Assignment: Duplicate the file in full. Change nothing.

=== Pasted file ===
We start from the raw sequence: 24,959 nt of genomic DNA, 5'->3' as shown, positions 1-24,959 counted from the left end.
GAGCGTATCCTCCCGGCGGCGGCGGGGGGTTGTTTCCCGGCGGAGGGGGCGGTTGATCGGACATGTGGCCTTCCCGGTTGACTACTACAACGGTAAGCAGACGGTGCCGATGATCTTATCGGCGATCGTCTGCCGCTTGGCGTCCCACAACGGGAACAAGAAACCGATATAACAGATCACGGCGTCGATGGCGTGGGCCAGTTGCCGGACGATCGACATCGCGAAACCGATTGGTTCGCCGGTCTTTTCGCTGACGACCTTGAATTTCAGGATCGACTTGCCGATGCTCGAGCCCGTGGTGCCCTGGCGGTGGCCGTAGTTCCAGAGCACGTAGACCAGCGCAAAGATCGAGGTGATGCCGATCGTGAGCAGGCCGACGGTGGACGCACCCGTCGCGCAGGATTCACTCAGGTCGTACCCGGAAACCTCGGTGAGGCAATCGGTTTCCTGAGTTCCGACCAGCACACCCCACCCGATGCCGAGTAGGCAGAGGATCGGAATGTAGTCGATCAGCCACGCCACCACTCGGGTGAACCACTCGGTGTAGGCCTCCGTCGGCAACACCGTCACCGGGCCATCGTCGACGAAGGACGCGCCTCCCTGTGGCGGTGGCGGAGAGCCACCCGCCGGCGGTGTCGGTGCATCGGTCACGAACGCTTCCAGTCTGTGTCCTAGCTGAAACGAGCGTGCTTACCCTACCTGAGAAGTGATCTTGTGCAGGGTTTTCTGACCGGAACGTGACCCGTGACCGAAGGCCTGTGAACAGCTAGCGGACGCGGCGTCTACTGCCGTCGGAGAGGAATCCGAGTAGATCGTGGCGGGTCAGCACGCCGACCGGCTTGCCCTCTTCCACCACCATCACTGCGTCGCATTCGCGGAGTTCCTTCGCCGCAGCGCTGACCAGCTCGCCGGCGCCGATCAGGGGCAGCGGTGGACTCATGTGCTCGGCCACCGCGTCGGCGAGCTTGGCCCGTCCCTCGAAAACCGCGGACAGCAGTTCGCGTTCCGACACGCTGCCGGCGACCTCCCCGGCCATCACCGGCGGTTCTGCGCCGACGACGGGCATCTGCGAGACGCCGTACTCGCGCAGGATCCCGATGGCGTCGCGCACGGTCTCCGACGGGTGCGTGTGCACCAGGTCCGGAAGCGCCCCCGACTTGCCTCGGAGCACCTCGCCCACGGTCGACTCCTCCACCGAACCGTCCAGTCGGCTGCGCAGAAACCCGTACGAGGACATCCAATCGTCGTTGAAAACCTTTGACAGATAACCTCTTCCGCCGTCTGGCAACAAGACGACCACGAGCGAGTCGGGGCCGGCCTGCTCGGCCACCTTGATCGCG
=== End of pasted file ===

We start from the raw sequence: 24,959 nt of genomic DNA, 5'->3' as shown, positions 1-24,959 counted from the left end.
GAGCGTATCCTCCCGGCGGCGGCGGGGGGTTGTTTCCCGGCGGAGGGGGCGGTTGATCGGACATGTGGCCTTCCCGGTTGACTACTACAACGGTAAGCAGACGGTGCCGATGATCTTATCGGCGATCGTCTGCCGCTTGGCGTCCCACAACGGGAACAAGAAACCGATATAACAGATCACGGCGTCGATGGCGTGGGCCAGTTGCCGGACGATCGACATCGCGAAACCGATTGGTTCGCCGGTCTTTTCGCTGACGACCTTGAATTTCAGGATCGACTTGCCGATGCTCGAGCCCGTGGTGCCCTGGCGGTGGCCGTAGTTCCAGAGCACGTAGACCAGCGCAAAGATCGAGGTGATGCCGATCGTGAGCAGGCCGACGGTGGACGCACCCGTCGCGCAGGATTCACTCAGGTCGTACCCGGAAACCTCGGTGAGGCAATCGGTTTCCTGAGTTCCGACCAGCACACCCCACCCGATGCCGAGTAGGCAGAGGATCGGAATGTAGTCGATCAGCCACGCCACCACTCGGGTGAACCACTCGGTGTAGGCCTCCGTCGGCAACACCGTCACCGGGCCATCGTCGACGAAGGACGCGCCTCCCTGTGGCGGTGGCGGAGAGCCACCCGCCGGCGGTGTCGGTGCATCGGTCACGAACGCTTCCAGTCTGTGTCCTAGCTGAAACGAGCGTGCTTACCCTACCTGAGAAGTGATCTTGTGCAGGGTTTTCTGACCGGAACGTGACCCGTGACCGAAGGCCTGTGAACAGCTAGCGGACGCGGCGTCTACTGCCGTCGGAGAGGAATCCGAGTAGATCGTGGCGGGTCAGCACGCCGACCGGCTTGCCCTCTTCCACCACCATCACTGCGTCGCATTCGCGGAGTTCCTTCGCCGCAGCGCTGACCAGCTCGCCGGCGCCGATCAGGGGCAGCGGTGGACTCATGTGCTCGGCCACCGCGTCGGCGAGCTTGGCCCGTCCCTCGAAAACCGCGGACAGCAGTTCGCGTTCCGACACGCTGCCGGCGACCTCCCCGGCCATCACCGGCGGTTCTGCGCCGACGACGGGCATCTGCGAGACGCCGTACTCGCGCAGGATCCCGATGGCGTCGCGCACGGTCTCCGACGGGTGCGTGTGCACCAGGTCCGGAAGCGCCCCCGACTTGCCTCGGAGCACCTCGCCCACGGTCGACTCCTCCACCGAACCGTCCAGTCGGCTGCGCAGAAACCCGTACGAGGACATCCAATCGTCGTTGAAAACCTTTGACAGATAACCTCTTCCGCCGTCTGGCAACAAGACGACCACGAGCGAGTCGGGGCCGGCCTGCTCGGCCACCTTGATCGCG